2024 Gala
A Call for Better Transit Outside of Manhattan

Testimony - July 2014

A Call for Better Transit Outside of Manhattan

At a July 2014 hearing before the MTA Transportation Reinvention Commission, the Center’s David Giles highlighted New York City’s rapidly changing economic geography and called on the MTA to make addressing non-Manhattan commuting a top priority.

David Giles

Tags: economic growth boroughs transportation low income

Good morning. My name is David Giles. I’m the research director at the Center for an Urban Future, a New York City-based public policy think tank specializing in economic and workforce development. Thank you for inviting me to this important event.

In a 2011 transportation study called Behind the Curb, the Center for an Urban Future called attention to New York City’s rapidly changing economic geography. Over the last four decades the boroughs outside of Manhattan have been steadily gaining in their share of the city’s jobs, and over the last decade every one of them outstripped Manhattan in the total number of jobs grown. Growth in the city’s health care and education sectors, we showed, have been driving a lot of the city’s new jobs over the last ten years, and unlike many other traditional NYC industries these new jobs are not concentrated in the Manhattan CBDs but spread out in the boroughs. Hard as it is to believe, outer borough job centers like East Flatbush and Sunset Park in Brooklyn, Morris Park and Hunts Point in the Bronx, and JFK and Flushing in Queens are gaining on Midtown and Downtown Manhattan in their share of jobs.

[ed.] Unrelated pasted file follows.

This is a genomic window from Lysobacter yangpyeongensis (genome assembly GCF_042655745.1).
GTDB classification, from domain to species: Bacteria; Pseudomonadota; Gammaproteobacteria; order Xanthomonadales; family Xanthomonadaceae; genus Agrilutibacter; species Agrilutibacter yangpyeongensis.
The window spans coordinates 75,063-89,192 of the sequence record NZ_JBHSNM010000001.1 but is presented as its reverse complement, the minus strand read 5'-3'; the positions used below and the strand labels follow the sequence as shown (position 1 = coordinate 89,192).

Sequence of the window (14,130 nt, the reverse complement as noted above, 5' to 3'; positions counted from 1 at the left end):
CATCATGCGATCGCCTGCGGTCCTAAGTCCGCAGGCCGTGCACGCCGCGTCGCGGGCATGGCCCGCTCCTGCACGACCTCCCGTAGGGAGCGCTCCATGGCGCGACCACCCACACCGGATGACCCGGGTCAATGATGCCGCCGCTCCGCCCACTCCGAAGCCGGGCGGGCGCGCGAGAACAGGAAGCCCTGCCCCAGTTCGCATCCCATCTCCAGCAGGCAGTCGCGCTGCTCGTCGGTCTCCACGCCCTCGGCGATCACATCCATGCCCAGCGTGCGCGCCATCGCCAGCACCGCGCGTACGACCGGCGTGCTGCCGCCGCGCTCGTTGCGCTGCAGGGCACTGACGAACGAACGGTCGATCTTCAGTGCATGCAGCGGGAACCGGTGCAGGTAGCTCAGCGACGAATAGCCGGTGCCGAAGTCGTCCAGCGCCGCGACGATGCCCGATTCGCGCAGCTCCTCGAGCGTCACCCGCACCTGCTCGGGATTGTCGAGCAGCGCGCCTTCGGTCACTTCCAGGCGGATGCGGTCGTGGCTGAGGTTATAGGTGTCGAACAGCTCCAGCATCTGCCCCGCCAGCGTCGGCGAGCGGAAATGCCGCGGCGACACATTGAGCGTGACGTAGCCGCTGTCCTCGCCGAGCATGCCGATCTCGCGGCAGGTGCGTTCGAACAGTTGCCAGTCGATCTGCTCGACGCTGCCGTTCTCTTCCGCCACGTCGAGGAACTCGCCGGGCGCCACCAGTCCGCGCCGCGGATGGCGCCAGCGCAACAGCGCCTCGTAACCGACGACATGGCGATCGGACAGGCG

This is having a profound effect on commute patterns.

In 1980, a majority of outer borough workers commuted to Manhattan for work every day. Today, a majority travel inside their own borough, and more than ever are traveling to another outer borough or adjacent county. For example, in our 2011 report, we found enormous increases in the number of commuters traveling from Staten Island to Brooklyn and New Jersey, and from the Bronx to Westchester County, and from Brooklyn to Queens, while in each one of these cases the percentage increase for commuters traveling to Manhattan was much smaller (in Staten Island there was little to no growth at all in nearly 20 years).